Yes, and no. For regular capacitors that I mentioned (such as .047, .01, ect) they do not care how they are wired as modern capacitors are not polarized. However, the larger electrolytic capacitors are in fact polarized and need to be wired in correctly. A capacitors has a positive and negative end, for modern caps there is a stripe on the side of the caps that shows which side is negative. The lead with no stripe is the positive. Capacitors vary in wiring, most old caps refer to the negative as "COM" and have the negative go directly to the chassis ground.

You mentioned harmonic distortion, what is that?
Harmonic distortion tells  you how faithful the amplification of the audio signal is, say for instance, an amplifier with .005% harmonic distortion will sound more accurate then an amplifier with .5% distortion. Total Harmonic Distortion (or THD) is a good reference to the fidelity of an amplifier.

Ok, i hear about pre amp and main amp tubes, what do those do? how are they different?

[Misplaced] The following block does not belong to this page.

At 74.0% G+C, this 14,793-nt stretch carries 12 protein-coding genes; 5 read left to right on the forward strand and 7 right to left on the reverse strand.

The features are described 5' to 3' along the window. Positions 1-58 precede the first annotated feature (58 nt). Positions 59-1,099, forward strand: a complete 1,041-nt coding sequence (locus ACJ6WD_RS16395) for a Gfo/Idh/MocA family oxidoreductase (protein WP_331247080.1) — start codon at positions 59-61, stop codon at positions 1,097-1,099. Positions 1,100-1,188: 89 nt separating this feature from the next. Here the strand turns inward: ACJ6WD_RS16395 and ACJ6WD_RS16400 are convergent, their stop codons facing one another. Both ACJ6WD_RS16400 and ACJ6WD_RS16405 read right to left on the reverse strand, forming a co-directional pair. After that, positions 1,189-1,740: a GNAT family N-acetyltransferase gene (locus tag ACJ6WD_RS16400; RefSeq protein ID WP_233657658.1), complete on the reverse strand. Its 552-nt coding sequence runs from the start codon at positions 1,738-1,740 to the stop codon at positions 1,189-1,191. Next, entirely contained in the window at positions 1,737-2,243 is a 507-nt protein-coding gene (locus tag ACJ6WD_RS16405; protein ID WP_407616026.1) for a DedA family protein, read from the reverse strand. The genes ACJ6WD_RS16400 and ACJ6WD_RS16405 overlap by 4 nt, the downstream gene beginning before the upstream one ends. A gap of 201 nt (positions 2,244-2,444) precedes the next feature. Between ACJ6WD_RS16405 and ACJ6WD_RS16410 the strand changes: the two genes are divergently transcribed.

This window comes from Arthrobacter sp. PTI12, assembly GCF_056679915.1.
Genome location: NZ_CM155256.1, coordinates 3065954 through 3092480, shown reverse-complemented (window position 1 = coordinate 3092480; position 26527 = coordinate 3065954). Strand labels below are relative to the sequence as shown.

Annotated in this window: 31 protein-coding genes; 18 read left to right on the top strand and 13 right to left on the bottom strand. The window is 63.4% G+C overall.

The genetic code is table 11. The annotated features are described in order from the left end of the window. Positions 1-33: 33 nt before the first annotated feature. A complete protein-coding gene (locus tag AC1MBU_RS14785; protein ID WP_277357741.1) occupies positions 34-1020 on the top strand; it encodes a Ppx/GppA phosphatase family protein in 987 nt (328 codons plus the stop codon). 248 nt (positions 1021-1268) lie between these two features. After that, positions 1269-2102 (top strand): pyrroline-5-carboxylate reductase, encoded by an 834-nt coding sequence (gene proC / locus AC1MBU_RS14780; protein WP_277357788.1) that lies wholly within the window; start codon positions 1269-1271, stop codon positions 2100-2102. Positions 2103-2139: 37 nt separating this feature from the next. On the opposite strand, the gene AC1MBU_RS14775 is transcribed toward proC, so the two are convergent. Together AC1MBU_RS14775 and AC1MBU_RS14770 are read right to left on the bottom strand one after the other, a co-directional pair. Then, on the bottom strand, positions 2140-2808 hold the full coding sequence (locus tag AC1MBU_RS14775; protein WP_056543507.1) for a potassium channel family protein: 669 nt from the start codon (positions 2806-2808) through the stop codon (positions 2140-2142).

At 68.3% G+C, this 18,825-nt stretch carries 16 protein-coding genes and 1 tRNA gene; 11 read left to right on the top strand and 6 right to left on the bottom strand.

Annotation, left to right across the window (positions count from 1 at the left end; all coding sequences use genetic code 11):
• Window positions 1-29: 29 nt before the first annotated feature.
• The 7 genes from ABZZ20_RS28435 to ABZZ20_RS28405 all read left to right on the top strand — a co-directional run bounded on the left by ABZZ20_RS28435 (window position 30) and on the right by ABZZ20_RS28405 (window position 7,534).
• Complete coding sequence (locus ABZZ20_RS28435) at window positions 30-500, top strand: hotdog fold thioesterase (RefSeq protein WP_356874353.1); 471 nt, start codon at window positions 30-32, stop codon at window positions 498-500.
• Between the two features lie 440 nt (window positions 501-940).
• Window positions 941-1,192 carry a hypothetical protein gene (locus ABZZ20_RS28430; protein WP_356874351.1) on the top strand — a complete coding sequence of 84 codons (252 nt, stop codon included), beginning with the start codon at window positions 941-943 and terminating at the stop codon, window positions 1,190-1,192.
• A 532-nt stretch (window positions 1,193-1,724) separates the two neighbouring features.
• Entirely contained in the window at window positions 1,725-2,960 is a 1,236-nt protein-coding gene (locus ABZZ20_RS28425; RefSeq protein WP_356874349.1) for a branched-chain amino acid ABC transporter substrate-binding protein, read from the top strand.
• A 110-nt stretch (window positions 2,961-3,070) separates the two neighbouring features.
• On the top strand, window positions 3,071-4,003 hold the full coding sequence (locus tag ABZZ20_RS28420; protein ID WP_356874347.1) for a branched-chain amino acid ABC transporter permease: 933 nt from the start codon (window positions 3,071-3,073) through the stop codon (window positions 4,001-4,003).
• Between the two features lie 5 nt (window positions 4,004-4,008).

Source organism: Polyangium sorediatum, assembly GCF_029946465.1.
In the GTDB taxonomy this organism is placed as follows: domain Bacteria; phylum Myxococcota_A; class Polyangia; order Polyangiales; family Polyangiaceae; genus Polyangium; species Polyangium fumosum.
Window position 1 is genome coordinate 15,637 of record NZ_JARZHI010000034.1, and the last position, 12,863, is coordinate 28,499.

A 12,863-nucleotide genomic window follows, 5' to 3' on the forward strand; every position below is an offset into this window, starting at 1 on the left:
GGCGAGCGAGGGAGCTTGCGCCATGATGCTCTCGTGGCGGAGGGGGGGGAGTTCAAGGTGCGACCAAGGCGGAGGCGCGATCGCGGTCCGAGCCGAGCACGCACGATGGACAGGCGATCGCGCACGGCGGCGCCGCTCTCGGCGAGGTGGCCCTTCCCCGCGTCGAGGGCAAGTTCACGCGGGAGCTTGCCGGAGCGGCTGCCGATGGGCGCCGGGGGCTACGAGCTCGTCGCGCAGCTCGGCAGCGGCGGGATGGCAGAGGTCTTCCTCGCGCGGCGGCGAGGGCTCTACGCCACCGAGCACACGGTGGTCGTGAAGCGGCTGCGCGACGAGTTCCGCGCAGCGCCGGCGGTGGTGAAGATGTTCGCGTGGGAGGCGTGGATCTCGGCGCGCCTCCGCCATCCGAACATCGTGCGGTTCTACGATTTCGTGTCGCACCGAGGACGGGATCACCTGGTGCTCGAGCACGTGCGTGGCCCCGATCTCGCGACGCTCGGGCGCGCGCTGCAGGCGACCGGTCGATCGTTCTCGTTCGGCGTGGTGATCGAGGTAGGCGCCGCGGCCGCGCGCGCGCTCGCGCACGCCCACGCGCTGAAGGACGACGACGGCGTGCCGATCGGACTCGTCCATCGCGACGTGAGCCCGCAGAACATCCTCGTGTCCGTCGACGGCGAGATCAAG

Pre amp tubes are tubes that amplify the signal enough so that it is loud enough and useable for the main amplifiers to boost the signal. Common preamps are 12AU7's, 12AX7's, 6SN7, and a few other oddballs. Main amp tubes would be tubes like 6V6's, 6L6's, 6K6's, EL84'S, ect. Pre amp tubes are found to be the first step in amplification for the signal in any schematic for an amplifier. 

Thank you for the suggestions, Chris. Hope we can keep the suggestions coming.

624Magnificent

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Re: Amplifier Restoration for the common man.
« Reply #3 on: July 14, 2015, 08:16:11 AM »
good stuff!!
Tom

Consoleman

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Re: Amplifier Restoration for the common man.